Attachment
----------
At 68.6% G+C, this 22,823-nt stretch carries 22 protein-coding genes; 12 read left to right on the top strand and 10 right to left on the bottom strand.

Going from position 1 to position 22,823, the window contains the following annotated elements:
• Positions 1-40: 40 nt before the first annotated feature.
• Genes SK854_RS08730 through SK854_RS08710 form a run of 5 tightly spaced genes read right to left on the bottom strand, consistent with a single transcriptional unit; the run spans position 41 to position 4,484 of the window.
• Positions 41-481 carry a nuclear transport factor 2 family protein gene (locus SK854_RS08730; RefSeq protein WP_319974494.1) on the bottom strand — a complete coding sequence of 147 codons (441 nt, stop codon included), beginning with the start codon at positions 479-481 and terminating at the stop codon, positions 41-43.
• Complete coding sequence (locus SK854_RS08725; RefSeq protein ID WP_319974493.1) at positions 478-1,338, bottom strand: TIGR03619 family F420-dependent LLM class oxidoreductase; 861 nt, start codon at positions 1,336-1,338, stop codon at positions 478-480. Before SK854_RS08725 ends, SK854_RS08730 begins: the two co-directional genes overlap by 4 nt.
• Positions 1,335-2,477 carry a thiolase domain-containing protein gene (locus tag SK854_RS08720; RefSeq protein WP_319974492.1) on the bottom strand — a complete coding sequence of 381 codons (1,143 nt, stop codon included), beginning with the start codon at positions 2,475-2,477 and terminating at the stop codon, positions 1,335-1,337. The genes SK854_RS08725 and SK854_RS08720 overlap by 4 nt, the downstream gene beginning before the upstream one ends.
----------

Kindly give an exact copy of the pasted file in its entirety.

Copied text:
At 68.6% G+C, this 22,823-nt stretch carries 22 protein-coding genes; 12 read left to right on the top strand and 10 right to left on the bottom strand.

Going from position 1 to position 22,823, the window contains the following annotated elements:
• Positions 1-40: 40 nt before the first annotated feature.
• Genes SK854_RS08730 through SK854_RS08710 form a run of 5 tightly spaced genes read right to left on the bottom strand, consistent with a single transcriptional unit; the run spans position 41 to position 4,484 of the window.
• Positions 41-481 carry a nuclear transport factor 2 family protein gene (locus SK854_RS08730; RefSeq protein WP_319974494.1) on the bottom strand — a complete coding sequence of 147 codons (441 nt, stop codon included), beginning with the start codon at positions 479-481 and terminating at the stop codon, positions 41-43.
• Complete coding sequence (locus SK854_RS08725; RefSeq protein ID WP_319974493.1) at positions 478-1,338, bottom strand: TIGR03619 family F420-dependent LLM class oxidoreductase; 861 nt, start codon at positions 1,336-1,338, stop codon at positions 478-480. Before SK854_RS08725 ends, SK854_RS08730 begins: the two co-directional genes overlap by 4 nt.
• Positions 1,335-2,477 carry a thiolase domain-containing protein gene (locus tag SK854_RS08720; RefSeq protein WP_319974492.1) on the bottom strand — a complete coding sequence of 381 codons (1,143 nt, stop codon included), beginning with the start codon at positions 2,475-2,477 and terminating at the stop codon, positions 1,335-1,337. The genes SK854_RS08725 and SK854_RS08720 overlap by 4 nt, the downstream gene beginning before the upstream one ends.